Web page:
• Race outfit (see part 2 for clothing ideas)
  • Sports watch
  • Snacks (for before and after)
  • Nutrition, water (nutrition can be a bottle of sports drink on the bike)
  • Body Glide (anti-chafing lubricant, for your bra’s neckline and armholes and anywhere else you might chafe)
  • Waterproof sunscreen
  • Powder (for the inside of your shoes, if you’re going sockless)
  • towel
  • Mat to cover a wet, grassy transition area
  • Duct tape (you never know when you may need to go MacGyver!)
  • Plastic garbage bags (these can cover your equipment on a rainy day)
    change of clothes

Swim Gear

  • Goggles (bring two pairs; you never know)
  • Swim cap (the race may issue you one)
  • Neoprene ankle strap for chip (these are more comfortable than plastic anklets)

Bike Gear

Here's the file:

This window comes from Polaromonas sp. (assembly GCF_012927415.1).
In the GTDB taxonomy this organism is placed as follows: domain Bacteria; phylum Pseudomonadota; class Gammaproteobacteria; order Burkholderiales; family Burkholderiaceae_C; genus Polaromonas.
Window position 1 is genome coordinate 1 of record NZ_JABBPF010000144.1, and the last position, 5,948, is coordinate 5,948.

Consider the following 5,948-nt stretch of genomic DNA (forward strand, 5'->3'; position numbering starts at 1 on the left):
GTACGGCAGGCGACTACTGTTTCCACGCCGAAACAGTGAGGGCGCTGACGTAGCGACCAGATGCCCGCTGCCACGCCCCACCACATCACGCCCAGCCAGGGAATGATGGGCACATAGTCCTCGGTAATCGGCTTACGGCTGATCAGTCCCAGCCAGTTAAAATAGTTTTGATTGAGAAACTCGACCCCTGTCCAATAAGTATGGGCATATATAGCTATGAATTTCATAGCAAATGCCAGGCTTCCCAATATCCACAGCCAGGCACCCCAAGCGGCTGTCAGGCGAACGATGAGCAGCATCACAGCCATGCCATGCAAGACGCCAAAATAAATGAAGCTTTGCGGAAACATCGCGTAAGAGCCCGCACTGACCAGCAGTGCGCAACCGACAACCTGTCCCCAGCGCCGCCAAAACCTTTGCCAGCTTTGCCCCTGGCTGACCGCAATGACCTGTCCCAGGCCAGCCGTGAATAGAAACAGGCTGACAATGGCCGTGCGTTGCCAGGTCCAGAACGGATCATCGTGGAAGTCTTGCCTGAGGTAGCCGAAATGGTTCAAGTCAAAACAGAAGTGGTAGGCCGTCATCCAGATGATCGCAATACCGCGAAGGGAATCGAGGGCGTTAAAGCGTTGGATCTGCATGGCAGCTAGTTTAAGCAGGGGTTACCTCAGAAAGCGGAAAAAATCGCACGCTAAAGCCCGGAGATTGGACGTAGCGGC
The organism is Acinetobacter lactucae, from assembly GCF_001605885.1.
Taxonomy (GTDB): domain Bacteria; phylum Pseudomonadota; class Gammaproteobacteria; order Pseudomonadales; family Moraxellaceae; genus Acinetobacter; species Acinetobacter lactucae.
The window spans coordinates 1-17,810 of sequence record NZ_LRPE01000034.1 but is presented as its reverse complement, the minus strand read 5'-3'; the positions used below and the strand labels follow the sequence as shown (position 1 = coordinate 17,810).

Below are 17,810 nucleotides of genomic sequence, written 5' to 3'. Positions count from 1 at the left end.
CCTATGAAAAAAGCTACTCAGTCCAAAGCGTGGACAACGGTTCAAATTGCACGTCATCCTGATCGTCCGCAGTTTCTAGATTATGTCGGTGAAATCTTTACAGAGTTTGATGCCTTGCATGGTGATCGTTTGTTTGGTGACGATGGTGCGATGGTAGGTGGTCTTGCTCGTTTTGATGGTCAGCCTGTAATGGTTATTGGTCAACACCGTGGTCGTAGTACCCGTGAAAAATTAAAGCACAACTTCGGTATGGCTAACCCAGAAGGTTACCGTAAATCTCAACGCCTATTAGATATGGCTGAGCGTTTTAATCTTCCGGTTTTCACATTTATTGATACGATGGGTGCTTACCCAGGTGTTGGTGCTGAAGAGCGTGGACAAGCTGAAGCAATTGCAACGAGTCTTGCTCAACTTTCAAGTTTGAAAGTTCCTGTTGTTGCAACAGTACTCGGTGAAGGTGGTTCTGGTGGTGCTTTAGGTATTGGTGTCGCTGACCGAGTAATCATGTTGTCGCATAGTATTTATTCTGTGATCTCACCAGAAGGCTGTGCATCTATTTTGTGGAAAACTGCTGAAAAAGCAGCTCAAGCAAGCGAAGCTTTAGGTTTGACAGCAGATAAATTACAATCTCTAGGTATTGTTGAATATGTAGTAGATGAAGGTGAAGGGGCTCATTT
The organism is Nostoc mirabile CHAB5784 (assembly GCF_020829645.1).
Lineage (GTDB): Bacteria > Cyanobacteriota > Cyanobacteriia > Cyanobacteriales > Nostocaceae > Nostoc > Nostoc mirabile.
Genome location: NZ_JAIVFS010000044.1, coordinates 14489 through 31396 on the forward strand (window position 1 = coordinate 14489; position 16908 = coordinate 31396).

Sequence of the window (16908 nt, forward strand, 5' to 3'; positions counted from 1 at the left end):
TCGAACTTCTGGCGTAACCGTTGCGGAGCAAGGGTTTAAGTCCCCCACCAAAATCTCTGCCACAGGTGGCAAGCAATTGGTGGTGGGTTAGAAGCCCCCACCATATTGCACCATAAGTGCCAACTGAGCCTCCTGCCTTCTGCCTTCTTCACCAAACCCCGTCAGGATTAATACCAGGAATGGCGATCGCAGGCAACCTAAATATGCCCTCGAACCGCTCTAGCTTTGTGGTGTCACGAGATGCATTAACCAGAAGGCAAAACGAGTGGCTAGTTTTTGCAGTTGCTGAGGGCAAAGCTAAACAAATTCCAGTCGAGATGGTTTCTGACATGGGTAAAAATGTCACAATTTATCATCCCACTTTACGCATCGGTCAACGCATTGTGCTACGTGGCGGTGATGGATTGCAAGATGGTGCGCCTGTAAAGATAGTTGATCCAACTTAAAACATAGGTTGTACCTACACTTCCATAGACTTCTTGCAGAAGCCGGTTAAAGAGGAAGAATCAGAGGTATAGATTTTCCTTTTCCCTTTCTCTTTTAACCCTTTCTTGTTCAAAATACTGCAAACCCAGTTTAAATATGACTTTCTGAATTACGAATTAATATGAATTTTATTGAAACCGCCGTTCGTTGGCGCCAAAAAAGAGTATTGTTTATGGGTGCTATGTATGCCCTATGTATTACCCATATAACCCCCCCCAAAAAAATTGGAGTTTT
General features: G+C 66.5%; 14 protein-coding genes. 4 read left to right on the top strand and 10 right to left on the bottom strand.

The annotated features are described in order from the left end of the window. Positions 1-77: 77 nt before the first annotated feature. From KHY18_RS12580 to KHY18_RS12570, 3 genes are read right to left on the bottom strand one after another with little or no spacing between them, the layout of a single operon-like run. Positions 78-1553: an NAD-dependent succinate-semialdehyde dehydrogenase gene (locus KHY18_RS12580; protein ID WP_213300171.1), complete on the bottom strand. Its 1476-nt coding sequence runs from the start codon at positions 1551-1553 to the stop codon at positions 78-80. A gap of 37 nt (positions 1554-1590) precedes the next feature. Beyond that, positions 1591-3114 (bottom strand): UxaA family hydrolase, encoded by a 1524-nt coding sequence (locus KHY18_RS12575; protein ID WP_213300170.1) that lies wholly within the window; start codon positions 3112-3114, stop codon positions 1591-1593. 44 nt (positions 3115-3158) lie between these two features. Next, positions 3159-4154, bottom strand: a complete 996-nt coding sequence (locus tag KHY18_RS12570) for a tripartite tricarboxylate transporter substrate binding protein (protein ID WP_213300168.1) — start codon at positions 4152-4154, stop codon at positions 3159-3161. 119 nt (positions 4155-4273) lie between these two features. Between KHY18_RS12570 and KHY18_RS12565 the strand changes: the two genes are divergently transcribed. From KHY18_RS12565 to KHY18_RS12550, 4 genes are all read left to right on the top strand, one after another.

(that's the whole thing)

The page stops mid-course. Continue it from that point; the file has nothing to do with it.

• Bike!
  • Water bottle(s)
  • Tire pump (pump your tires on race morning!)
  • Helmet
  • Sunglasses, two pairs for different light conditions
  • Cycling shoes, if using

Run Gear

  • Socks
  • Shoes
  • Hat/sun protection
  • Race belt (attach number after packet pickup)



When you’ve smartly packed your bag, your race morning will go smoothly. Set up your equipment at the site (race instructions will tell you where to go). Some folks like to use brightly colored objects to mark their transition spots. I’ll hang a bright bandanna on the end of my bike row—and tell my neighbors that’s the cue for “turn here!”

Once you’re set up, you’ll need to get your body marked. Kind volunteers will write your race number (and your “race age”—your age on December 31 of this year) on you with permanent markers. This is a momentous occasion—you are now marked as a triathlete! Sunscreen will rub the numbers off, so be careful, but do apply sunscreen. If the markings fade a little, that’s OK; remember, you’ll need to wear your race number on your front at the finish, so that you can get an official time and avoid a penalty. You can scrub them off easily with a loofah after the race (or you can leave them on for bragging rights).